Action-oriented MMORPGs like WildStar, Vindictus, TERA, and Guild Wars 2 might be the best fit for console ports. Console gamers are generally drawn toward action-based combat, which would help all of these games gain larger audiences. A controller is often easier for playing action-based games with dodging and rolling. An action-oriented MMORPG would also be a great companion to FFXIV: ARR, which is more story-based and has a slower global cooldown (GCD).
It may be difficult to balance action-y controls on a game like WildStar for console systems, but the game’s combat would be amazingly fun to play using a controller. The same can be said about Guild Wars 2, whose buy-to-play (and current F2P) model would be ideal for console gamers. The smaller action bar sets in both GW2 and WildStar would also be easier to input on controllers. Both games are currently seeing large population bursts since their recent model switches to free-to-play (and GW2’s Heart of Thorns expansion), and a console port for either game would draw even more folks toward both.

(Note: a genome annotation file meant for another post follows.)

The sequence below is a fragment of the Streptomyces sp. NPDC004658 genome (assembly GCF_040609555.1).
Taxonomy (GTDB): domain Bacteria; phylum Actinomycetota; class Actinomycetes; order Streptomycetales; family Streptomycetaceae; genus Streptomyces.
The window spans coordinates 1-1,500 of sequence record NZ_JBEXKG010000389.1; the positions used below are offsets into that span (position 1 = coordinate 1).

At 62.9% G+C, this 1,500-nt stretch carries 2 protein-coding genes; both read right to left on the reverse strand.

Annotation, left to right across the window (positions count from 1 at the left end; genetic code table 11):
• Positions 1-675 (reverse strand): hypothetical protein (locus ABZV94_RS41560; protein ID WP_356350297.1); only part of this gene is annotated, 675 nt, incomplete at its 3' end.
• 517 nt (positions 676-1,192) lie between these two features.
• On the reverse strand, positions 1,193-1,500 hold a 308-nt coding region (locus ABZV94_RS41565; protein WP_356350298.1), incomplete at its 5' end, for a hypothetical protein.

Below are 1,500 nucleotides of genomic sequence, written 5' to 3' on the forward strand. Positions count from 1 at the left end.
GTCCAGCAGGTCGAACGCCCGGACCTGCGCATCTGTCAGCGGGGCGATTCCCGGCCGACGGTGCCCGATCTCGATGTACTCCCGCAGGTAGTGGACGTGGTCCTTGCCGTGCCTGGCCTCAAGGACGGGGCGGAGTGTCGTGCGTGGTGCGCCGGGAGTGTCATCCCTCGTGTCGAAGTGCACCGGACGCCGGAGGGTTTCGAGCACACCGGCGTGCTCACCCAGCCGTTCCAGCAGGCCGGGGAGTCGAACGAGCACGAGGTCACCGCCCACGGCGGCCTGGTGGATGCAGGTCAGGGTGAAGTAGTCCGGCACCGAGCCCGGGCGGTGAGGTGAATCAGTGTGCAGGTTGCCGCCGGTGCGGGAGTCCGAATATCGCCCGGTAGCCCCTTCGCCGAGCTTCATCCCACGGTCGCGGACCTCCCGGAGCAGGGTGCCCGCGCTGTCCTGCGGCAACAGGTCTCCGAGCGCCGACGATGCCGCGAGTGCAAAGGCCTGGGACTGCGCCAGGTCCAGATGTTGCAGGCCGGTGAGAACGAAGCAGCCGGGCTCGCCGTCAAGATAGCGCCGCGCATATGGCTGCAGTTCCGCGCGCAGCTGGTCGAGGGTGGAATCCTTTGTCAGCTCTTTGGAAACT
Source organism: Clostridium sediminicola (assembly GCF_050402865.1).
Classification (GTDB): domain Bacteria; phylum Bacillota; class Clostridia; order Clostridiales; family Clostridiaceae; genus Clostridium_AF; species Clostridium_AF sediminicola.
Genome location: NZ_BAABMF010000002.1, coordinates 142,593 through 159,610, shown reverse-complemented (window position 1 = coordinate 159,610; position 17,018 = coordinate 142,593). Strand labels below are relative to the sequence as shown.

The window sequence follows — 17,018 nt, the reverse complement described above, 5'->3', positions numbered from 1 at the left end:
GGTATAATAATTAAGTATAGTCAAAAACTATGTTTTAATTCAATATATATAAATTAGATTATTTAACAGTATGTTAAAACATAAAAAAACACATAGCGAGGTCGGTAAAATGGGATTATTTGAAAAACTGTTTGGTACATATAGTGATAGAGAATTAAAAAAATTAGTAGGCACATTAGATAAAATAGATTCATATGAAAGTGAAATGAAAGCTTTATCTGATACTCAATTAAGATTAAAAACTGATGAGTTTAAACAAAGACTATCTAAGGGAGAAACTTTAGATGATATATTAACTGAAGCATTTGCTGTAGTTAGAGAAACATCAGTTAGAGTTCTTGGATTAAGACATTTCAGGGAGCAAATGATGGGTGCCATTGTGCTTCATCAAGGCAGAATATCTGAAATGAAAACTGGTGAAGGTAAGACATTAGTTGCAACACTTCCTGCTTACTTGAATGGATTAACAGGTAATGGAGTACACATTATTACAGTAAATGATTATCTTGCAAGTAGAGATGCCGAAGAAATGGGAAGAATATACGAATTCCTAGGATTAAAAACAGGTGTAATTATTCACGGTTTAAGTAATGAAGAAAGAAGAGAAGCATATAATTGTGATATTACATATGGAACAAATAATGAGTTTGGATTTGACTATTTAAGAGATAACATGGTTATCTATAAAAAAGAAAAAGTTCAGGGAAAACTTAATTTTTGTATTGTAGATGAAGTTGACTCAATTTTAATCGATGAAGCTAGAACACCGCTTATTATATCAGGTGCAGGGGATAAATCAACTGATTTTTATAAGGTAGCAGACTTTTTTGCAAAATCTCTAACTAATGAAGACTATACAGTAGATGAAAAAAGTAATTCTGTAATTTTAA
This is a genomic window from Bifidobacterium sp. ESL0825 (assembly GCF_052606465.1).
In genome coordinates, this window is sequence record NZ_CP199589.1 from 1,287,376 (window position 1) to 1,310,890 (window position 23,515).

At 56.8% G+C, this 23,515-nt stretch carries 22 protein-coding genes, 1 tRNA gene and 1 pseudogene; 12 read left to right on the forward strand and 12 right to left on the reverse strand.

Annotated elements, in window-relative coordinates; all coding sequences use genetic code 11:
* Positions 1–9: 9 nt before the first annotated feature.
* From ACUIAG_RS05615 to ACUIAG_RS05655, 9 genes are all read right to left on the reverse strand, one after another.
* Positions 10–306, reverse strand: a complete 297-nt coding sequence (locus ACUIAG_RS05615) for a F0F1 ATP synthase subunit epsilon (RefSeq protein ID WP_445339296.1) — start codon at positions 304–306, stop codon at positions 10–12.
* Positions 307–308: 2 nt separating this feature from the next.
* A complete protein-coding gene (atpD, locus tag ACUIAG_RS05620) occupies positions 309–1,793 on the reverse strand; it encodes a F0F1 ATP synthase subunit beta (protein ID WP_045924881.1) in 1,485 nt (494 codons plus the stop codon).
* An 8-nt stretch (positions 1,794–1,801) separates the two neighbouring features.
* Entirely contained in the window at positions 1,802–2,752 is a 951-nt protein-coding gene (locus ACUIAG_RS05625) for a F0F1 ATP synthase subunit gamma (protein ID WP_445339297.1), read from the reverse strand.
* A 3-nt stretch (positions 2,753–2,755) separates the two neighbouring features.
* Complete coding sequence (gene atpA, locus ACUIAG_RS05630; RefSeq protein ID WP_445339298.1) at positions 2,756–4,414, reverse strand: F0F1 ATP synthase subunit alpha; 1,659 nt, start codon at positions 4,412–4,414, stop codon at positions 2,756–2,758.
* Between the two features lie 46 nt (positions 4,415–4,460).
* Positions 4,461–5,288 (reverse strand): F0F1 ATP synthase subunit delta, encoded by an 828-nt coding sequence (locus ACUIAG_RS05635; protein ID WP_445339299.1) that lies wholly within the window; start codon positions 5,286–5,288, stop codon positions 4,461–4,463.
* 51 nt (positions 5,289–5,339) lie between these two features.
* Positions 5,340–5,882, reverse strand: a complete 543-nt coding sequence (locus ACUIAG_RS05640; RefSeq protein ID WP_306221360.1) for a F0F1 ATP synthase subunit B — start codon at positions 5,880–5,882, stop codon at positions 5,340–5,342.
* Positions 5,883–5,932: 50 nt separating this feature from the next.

More “standard” MMORPGs like World of Warcraft, RIFT, and Star Wars: The Old Republic wouldn’t be terrible candidates for console ports, but the sheer amount of abilities seems fairly daunting at first glance. FFXIV gets around this issue by giving players more time to input abilities, but in a game with a much faster GCD, this may cause issues. There’s no doubt that exploring games like WoW with a controller is something some MMORPG-curious console gamers have been wishing for, however.
The MMORPG isn’t the only type of community-based PC game that would go over well on consoles, of course. Many MOBAs, multiplayer-based shooters, and ARPGs would be perfect for console ports, but those perhaps warrant their own articles. For now, it’ll be interesting to see the MMORPG genre continues to change in the next few years.
Laura Hardgrave is a staff writer.